By Everett Brazil, III
The Newkirk Herald Journal
NEWKIRK — It was a busy week for the Newkirk FFA chapter Feb 24-27. Members of the chapter were seen out in the community, doing service projects such as reading to elementary students and cleaning local parks. It was all part of the job for the hardworking students, who were proud to be out as they promoted community spirit while celebrating FFA Week, along with thousands of other FFA members across the United States.
Advisor Bailey Platt reflected on the importance of FFA following a special petting zoo with elementary students Feb. 28.
“I think it has something to offer everyone, if they are willing to try something new,” she said. Originally known as Future Farmers of America, the National FFA Association was first charted in 1927, with Oklahoma joining the organization in 1930. Newkirk High School organized their chapter that same year. Newkirk FFA is still going strong today, with 63 members for the current school year.
FFA historically has been geared more toward agriculture, with students learning skills in areas such as crop and livestock production and shop skills, but in more recent years, it has advanced to offer more activities that attract a more diverse membership. Newkirk activities include not just livestock shows, but also animal and land judging, skeet shooting, speech contests, volunteering with Special Olympics and attending state and national conventions and various leadership meetings and camps. There are plenty of lessons to be learned through such activities.
“I like that you get to meet a lot of people and make lifelong friends, and you learn life skills you’ll use forever,” said Colton Fagan. “I really enjoy showing livestock. It has taught me so much responsibility and discipline.”
National FFA Week is held every year at the end of February to recognize the efforts of the students and the learning opportunities offered through the organization. The Newkirk chapter participated in the event for 2020, the first time in several years.
“It’s the first time we’ve gotten to do anything for FFA Week because of the Kay County Junior Livestock Show,” Platt said.
They made up for that lost time, however, with numerous community service project across Newkirk.
Outside the FFA building at NHS Thursday afternoon, Feb. 27, a group of excited third graders was met with their own special petting zoo as FFA member displayed several animals in front of the screaming children, including goats and several hog projects. Even Platt’s furry canine companions were greeted with much fanfare.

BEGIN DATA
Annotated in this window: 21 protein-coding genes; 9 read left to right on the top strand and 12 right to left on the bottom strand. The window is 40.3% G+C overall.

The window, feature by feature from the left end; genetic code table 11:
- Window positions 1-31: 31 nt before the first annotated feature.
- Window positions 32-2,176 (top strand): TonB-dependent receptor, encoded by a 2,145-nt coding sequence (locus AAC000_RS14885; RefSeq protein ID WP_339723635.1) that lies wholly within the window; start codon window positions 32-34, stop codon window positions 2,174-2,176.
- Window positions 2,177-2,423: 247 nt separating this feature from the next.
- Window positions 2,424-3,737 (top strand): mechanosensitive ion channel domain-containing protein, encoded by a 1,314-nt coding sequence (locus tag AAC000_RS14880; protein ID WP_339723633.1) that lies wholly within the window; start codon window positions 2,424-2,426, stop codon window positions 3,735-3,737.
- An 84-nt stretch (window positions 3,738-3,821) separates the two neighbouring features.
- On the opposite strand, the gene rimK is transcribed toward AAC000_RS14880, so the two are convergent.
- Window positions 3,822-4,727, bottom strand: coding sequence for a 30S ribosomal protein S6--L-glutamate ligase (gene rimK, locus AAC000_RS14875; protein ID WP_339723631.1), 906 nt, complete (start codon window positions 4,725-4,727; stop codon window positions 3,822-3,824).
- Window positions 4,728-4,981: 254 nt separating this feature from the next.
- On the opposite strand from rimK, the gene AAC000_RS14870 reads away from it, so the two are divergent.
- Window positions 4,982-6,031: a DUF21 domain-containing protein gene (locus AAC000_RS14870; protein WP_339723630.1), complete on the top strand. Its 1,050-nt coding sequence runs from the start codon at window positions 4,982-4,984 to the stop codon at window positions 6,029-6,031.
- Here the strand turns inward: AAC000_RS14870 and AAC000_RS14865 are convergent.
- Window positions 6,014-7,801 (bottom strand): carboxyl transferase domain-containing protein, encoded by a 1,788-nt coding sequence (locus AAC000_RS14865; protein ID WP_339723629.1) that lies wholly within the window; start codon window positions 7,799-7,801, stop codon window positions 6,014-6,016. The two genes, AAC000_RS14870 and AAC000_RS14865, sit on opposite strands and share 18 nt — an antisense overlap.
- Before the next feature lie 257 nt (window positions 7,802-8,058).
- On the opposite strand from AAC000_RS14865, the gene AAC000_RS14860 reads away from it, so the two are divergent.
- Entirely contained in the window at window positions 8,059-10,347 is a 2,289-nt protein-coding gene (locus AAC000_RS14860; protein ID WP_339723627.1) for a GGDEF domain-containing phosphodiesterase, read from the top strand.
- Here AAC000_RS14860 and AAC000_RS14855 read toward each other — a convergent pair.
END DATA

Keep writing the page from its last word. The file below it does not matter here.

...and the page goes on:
Other service projects included cleaning area parks and reading to elementary school students, and a teacher’s breakfast March 2.
They also are planning a seventh grade recruitment event after spring break to bring FFA excitement to potential future members.
Many FFA members have a family legacy in Newkirk FFA, some through several generations. That includes the Huster family, which has boasted many members though the years. That tradition has been passed down to Dalley Huster, who has immersed herself in the program.
“I thought about giving it a try, and I have some family members in FFA, so it was kind of passed to me,” she said.
Huster has gained a keen interest in livestock shows, and currently has several projects, including lambs, goat and hogs, adding that she loves being around animals.
One of her family’s legacies, however isn’t just livestock, but also earning the State FFA Degree, formerly the State Farmer Degree, something several family members have already earned, including her mother. She also plans to reach that goal.
“It would be a good thing to earn the degree, because it would be one more Huster in the family doing it,” she said.
Ty Behara is one of the youngest members of the chapter, joining as an eighth grader, the earliest one can become a member. Like Fagan and Huster, he is drawn to the chapter’s livestock program.
“My brother (Lane Ramsey) showed, and I thought that it was one of the things I wanted to do,” he said, adding that he currently shows goats, and was excited that he made the premium sale at the Kay County Junior Livestock Show.
The students aren’t the only ones who take livestock show program seriously, as members of the Newkirk Go-Getters 4-H program also participate. Platt noted that 49 out of the 105 premium sale participants were from Newkirk, nearly half of all selections.
”Four were grand Champions, four were Reserve Grand Champion. Eight of the top 16 winners were Newkirk, which is a huge number, in my mind,” Platt said.
There are so many other areas that FFA influences its members outside of livestock shows, including the larger agriculture industry.
“It teaches you about livestock, farming, and I think it’s important because we always need farmers and ranchers,” said Sentinel Zayne Bagg, who is also receiving his State FFA Degree at the State Convention in April.
Some also have been influenced in career choices due to FFA. For one, Huster has an interest in the culinary arts, and likes to see both sides of the industry.
“I fell in love with cooking, and it involves animals, and it helps with FFA, to learn the meat parts you’re working with,” she said. “It helps both ways, so you appreciate it more.”
Beyond livestock and culinary arts, it is the life skills offered through FFA that makes it so appealing, lessons they can learn now that will serve them the rest of their lives.
“I think it’s important for kids to learn responsibility, to learn a good work ethic that they will need in their lives,” said Vice President Colson Willits.